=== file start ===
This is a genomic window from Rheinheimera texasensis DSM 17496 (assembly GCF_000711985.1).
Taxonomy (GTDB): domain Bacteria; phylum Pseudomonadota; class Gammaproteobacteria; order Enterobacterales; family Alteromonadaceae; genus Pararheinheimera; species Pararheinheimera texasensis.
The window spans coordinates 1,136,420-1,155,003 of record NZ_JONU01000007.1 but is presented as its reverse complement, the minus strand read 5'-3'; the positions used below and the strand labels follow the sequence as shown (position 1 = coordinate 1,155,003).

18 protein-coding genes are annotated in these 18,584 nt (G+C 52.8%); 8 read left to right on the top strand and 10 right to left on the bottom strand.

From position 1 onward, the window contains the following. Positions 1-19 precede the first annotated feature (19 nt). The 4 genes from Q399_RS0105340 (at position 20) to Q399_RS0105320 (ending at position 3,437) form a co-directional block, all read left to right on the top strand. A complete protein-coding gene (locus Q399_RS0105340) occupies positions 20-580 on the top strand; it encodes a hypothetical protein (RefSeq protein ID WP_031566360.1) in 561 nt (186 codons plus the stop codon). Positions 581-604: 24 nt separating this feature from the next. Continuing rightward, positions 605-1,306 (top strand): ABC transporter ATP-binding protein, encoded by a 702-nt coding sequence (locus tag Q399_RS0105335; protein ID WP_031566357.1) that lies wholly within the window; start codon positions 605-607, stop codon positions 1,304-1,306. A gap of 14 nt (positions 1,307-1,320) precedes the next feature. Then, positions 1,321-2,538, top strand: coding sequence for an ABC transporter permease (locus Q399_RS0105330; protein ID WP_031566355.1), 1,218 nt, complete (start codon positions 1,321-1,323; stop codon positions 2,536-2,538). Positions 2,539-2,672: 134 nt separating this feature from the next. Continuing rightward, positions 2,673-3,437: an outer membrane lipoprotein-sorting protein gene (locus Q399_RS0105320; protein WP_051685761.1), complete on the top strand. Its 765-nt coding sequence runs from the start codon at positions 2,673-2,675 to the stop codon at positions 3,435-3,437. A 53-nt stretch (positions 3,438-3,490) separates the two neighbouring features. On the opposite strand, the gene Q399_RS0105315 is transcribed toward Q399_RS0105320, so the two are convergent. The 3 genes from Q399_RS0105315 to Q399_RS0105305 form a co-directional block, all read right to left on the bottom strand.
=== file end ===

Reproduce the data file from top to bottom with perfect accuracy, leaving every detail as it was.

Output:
This is a genomic window from Rheinheimera texasensis DSM 17496 (assembly GCF_000711985.1).
Taxonomy (GTDB): domain Bacteria; phylum Pseudomonadota; class Gammaproteobacteria; order Enterobacterales; family Alteromonadaceae; genus Pararheinheimera; species Pararheinheimera texasensis.
The window spans coordinates 1,136,420-1,155,003 of record NZ_JONU01000007.1 but is presented as its reverse complement, the minus strand read 5'-3'; the positions used below and the strand labels follow the sequence as shown (position 1 = coordinate 1,155,003).

18 protein-coding genes are annotated in these 18,584 nt (G+C 52.8%); 8 read left to right on the top strand and 10 right to left on the bottom strand.

From position 1 onward, the window contains the following. Positions 1-19 precede the first annotated feature (19 nt). The 4 genes from Q399_RS0105340 (at position 20) to Q399_RS0105320 (ending at position 3,437) form a co-directional block, all read left to right on the top strand. A complete protein-coding gene (locus Q399_RS0105340) occupies positions 20-580 on the top strand; it encodes a hypothetical protein (RefSeq protein ID WP_031566360.1) in 561 nt (186 codons plus the stop codon). Positions 581-604: 24 nt separating this feature from the next. Continuing rightward, positions 605-1,306 (top strand): ABC transporter ATP-binding protein, encoded by a 702-nt coding sequence (locus tag Q399_RS0105335; protein ID WP_031566357.1) that lies wholly within the window; start codon positions 605-607, stop codon positions 1,304-1,306. A gap of 14 nt (positions 1,307-1,320) precedes the next feature. Then, positions 1,321-2,538, top strand: coding sequence for an ABC transporter permease (locus Q399_RS0105330; protein ID WP_031566355.1), 1,218 nt, complete (start codon positions 1,321-1,323; stop codon positions 2,536-2,538). Positions 2,539-2,672: 134 nt separating this feature from the next. Continuing rightward, positions 2,673-3,437: an outer membrane lipoprotein-sorting protein gene (locus Q399_RS0105320; protein WP_051685761.1), complete on the top strand. Its 765-nt coding sequence runs from the start codon at positions 2,673-2,675 to the stop codon at positions 3,435-3,437. A 53-nt stretch (positions 3,438-3,490) separates the two neighbouring features. On the opposite strand, the gene Q399_RS0105315 is transcribed toward Q399_RS0105320, so the two are convergent. The 3 genes from Q399_RS0105315 to Q399_RS0105305 form a co-directional block, all read right to left on the bottom strand.